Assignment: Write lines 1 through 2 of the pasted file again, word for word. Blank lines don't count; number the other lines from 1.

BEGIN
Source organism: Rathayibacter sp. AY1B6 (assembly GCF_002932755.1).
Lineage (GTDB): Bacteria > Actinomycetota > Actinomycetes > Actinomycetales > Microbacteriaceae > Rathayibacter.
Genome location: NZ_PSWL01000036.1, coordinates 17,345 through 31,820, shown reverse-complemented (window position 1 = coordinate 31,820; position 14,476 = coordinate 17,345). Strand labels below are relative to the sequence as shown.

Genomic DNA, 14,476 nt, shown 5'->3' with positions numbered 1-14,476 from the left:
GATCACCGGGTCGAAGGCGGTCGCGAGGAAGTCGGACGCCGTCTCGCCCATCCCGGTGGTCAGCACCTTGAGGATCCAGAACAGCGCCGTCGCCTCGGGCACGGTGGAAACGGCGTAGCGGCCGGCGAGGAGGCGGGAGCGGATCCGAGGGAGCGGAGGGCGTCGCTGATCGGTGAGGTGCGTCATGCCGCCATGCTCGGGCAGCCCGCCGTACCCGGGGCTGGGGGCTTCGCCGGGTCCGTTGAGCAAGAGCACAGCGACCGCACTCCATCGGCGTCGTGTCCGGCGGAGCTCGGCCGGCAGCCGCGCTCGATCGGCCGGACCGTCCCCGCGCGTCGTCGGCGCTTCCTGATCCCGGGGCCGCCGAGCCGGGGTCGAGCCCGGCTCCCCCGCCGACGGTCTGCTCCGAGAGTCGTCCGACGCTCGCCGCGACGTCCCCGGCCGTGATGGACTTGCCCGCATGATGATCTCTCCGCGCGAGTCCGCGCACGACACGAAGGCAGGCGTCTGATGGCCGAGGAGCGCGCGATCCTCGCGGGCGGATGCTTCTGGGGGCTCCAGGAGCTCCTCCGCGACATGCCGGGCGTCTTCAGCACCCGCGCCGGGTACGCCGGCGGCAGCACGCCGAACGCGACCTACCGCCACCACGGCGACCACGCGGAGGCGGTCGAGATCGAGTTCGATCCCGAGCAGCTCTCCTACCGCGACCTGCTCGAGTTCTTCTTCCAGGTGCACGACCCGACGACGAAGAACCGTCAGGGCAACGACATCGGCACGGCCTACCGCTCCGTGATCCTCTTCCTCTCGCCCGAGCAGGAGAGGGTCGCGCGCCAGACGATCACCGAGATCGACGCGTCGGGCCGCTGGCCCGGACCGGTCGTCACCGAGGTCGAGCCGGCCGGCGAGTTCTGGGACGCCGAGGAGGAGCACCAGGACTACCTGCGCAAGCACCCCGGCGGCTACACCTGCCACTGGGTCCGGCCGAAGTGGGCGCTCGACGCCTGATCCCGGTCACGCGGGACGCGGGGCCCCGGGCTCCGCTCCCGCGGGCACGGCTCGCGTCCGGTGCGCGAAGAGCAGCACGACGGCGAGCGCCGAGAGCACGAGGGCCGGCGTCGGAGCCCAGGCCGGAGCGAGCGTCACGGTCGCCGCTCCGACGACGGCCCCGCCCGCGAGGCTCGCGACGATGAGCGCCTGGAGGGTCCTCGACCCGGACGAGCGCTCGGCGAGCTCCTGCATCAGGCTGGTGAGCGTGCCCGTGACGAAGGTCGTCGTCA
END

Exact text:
Source organism: Rathayibacter sp. AY1B6 (assembly GCF_002932755.1).
Lineage (GTDB): Bacteria > Actinomycetota > Actinomycetes > Actinomycetales > Microbacteriaceae > Rathayibacter.